Another piece of scientific evidence has been published that suggests that the negative press over hydraulic fracturing may be unwarranted. As most of you are aware, there have been many accusations reported in the media that fracing allowed methane to enter and contaminate water wells. While methane is not particularly toxic, it is smelly, explosive and thus potentially dangerous. A new study that you can read here was published last fall in the Proceedings of the National Academy of Sciences. That study concluded that contaminated groundwater in Texas and Pennsylvania is not due to fracing but is primarily the result of problems with pipes and seals at natural gas wells, and particularly with annulus cement, production casing, and failure of the water wells themselves.
The study authors chose research areas in the Marcellus Shale and the Barnett Shale where the most complaints of water contamination were reported. The study addressed two questions: (i) are elevated levels of hydrocarbon gases in drinking-water aquifers near gas wells natural or anthropogenic (i.e., resulting from the influence of human beings); and (ii) if fugitive gas contamination exists, what mechanisms cause it? The study was conducted by analyzing chemicals, like methane, in groundwater using noble gas and hydrocarbon tracers. This process allowed the researchers to determine if gas wells were contaminating the water, if so, which wells and also to determine which part of the drilling process or equipment was to blame. The proportions of elements such as methane, helium, neon, and argon in the groundwater demonstrated that these elements originated from leaky pipes and bad seals. If the contamination had come from fracing, the water would have exhibited different proportions of these elements.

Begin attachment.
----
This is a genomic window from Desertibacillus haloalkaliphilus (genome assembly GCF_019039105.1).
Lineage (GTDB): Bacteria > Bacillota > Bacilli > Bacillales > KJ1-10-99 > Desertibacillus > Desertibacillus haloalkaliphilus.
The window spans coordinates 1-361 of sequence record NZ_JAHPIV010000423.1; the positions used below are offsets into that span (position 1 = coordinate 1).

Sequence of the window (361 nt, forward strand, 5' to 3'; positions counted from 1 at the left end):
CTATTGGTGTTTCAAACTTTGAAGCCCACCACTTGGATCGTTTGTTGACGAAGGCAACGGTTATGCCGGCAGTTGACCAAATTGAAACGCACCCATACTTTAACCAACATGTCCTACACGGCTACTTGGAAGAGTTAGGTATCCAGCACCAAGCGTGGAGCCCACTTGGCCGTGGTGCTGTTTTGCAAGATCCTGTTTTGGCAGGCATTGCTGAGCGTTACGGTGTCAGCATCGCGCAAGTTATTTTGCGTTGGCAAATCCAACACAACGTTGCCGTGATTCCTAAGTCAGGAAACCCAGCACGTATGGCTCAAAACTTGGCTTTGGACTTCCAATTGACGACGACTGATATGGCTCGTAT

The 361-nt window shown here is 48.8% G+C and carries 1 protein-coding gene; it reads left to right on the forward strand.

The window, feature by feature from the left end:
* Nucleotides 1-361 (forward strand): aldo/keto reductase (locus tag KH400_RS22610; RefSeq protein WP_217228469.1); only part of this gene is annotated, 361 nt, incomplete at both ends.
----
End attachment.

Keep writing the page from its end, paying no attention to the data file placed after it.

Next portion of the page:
The study identified eight discrete clusters of fugitive gas contamination overall, with seven in Pennsylvania and one in Texas and these results demonstrated contamination that had occurred over time. There were two cases during the study in which the water supplies experienced ten-fold jumps in methane level. A co-author of the study, Rob Jackson, an environmental science professor at Stanford University, said “I don’t think homeowners care what step in the process the water contamination comes from. They just care that their lives have changed because drilling has moved next door.” The lead author of the study, Thomas Darrah, a geochemist from Ohio State University, said this is good news because contamination from these sources is much easier to fix and is also more readily preventable.
The study also demonstrated that the scope of the contamination is fairly modest (although that is no comfort if it’s your water supply that is contaminated). Out of 20,000 wells in drilled in Pennsylvania since 2008, the state has identified 243 cases of private water contamination that had been “impacted by oil and gas activities”. In the geographic areas in the study with the most complaints, only a minority of wells showed contamination with any relationship to natural gas drilling or production. The contamination in these cases was the result of naturally occurring methane in the water wells.
Obviously, the oil and gas industry must insure that none of their activities have any impact on potable water wells. However, if fracing is not the problem, we must stop the politically charged and emotional discussions about fracing that have no basis in fact and concentrate on fixing what needs fixing.
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